Adding Hornqvist to the right-wing slot on the second line to replace Neal will be the smartest move. Though he didn’t find the back of the net as often as Neal did, he scored a lot of the same type of goals in Nashville, which come from within the slot and in front of the net. He can play defense too, while Neal was too one-dimensional. 

    In the bottom-six, the fourth line will be the new home of Comeau, a 28-year-old left wing whom the Penguins brought in as a replacement for Glass. Glass’ ruggedness and willingness to drop the gloves will be missed by fans, however, his offensive contributions will not.

    Downie, an ex-Flyer, brings a very disruptive style of play, which will compliment restricted free-agent center Brandon Sutter on the third line.

    I don’t believe there will be a lot of uncertainty surrounding how well these guys can play together heading into the season. They come from teams with varying degrees of success, and I think playing on such a distinguished franchise like the Penguins means they will be willing to work their rear-ends off, especially those who haven’t tasted victory too often.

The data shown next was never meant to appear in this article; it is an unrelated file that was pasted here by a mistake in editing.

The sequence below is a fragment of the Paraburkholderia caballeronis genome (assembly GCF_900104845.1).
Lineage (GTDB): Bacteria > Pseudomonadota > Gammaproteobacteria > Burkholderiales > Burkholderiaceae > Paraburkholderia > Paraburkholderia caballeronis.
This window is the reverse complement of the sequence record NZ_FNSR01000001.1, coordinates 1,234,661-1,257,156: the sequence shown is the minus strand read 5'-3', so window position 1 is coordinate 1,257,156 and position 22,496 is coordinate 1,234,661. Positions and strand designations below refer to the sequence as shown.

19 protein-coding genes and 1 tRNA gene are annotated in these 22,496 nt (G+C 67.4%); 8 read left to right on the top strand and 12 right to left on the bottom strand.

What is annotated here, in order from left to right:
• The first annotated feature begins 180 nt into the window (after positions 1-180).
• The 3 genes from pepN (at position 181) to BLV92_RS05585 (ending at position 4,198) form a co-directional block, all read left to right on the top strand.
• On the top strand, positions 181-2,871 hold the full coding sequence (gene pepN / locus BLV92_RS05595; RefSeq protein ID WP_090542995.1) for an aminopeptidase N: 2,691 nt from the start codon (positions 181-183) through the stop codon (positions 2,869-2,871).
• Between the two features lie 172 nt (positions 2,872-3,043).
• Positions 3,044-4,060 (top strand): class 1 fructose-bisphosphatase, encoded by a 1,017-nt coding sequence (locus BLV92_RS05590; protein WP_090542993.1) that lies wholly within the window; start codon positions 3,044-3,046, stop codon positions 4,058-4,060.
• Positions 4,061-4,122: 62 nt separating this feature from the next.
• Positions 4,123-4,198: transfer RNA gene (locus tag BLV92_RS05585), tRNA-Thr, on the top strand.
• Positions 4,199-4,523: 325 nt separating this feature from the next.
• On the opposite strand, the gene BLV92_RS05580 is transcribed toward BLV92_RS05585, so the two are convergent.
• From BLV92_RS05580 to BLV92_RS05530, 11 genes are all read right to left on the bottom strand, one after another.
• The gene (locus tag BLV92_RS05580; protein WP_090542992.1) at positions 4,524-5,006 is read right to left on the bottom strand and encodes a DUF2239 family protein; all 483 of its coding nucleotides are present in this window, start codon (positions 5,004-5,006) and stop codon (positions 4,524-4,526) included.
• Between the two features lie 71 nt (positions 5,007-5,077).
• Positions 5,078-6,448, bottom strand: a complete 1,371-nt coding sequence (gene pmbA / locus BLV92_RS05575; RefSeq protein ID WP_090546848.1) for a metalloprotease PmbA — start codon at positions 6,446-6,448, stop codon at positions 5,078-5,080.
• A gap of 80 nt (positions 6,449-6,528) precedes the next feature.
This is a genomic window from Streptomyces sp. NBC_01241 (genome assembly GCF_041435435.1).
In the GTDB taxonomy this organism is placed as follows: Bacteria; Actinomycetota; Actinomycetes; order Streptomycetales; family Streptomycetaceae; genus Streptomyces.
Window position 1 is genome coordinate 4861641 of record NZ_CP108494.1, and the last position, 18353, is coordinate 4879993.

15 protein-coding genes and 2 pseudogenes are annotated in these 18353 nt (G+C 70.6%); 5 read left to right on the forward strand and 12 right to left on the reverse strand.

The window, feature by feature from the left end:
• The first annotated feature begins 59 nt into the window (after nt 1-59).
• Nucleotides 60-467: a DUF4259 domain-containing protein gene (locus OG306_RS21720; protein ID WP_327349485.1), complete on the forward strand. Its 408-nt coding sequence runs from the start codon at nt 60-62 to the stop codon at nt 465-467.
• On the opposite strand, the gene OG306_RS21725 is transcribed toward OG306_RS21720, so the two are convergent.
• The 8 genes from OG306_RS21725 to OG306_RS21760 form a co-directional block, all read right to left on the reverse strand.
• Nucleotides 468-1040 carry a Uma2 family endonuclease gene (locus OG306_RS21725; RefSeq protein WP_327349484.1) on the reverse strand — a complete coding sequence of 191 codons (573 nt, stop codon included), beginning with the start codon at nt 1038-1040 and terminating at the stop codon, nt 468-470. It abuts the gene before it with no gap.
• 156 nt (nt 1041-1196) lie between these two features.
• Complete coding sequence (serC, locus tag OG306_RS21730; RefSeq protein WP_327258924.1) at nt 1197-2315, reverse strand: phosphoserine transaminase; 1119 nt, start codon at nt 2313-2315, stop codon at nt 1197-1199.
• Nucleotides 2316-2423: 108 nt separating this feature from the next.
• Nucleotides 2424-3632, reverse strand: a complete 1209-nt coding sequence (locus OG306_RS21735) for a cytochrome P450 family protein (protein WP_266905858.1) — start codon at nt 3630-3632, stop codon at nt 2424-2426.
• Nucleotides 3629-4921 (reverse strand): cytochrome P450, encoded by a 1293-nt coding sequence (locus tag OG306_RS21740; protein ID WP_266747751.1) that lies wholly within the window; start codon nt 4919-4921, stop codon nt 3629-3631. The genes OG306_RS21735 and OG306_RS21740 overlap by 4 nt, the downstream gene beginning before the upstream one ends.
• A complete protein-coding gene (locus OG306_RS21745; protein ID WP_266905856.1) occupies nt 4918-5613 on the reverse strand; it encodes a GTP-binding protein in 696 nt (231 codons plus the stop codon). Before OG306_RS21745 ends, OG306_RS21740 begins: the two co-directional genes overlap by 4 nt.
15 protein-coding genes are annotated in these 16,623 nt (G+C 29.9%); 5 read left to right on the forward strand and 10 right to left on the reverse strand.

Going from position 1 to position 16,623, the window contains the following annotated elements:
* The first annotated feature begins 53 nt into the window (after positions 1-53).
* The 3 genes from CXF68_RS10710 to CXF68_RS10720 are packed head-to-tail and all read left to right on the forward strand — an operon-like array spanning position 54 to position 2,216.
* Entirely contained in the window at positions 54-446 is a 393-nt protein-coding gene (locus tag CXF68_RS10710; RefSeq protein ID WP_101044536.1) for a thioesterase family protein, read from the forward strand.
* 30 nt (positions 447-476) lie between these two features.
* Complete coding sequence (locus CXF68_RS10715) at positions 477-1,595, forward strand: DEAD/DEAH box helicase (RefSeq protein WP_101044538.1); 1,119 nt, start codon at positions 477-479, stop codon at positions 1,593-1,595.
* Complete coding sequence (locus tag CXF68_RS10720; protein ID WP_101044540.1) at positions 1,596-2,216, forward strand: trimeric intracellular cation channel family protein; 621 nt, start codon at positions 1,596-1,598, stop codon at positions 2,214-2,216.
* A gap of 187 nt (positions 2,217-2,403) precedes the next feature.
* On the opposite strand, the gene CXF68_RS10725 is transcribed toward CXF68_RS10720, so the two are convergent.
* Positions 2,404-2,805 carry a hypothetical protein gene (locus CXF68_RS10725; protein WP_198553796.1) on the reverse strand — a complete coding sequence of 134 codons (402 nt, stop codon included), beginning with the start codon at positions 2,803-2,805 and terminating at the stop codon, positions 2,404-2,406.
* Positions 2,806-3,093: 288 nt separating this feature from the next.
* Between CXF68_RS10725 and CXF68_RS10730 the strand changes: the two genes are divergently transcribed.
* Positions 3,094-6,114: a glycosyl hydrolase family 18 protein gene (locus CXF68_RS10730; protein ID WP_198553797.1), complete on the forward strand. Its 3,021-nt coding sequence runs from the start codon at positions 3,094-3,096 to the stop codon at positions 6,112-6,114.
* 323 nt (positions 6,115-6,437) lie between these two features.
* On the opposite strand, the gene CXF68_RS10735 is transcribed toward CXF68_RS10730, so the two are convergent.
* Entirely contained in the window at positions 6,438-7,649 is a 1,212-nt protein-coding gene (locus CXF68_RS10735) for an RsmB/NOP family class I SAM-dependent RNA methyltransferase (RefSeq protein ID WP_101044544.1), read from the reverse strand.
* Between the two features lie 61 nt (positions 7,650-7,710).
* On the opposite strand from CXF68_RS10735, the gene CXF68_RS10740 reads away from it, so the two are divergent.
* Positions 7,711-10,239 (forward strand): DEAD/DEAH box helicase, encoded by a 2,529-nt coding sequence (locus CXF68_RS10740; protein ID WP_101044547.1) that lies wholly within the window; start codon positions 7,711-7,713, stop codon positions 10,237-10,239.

Defense Is Only Getting Stronger

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    Christian Ehrhoff
    Christian EhrhoffUSA TODAY Sports

    The biggest signing the Penguins made this free agency period has to be defenseman Christian Ehrhoff.

    Letting defenseman Brooks Orpik walk wasn’t a tough decision, but letting Matt Niskanen was. Niskanen had a career year last season and lead the league in the plus/minus category for most of the year.

    Though it was a difficult decision, it was the right one. Picking up Ehrhoff made up for it.

    The 32-year-old from Moers, Germany, will quarterback a defensive unit that includes a tremendous amount of youthful talent on the professional roster and in the system.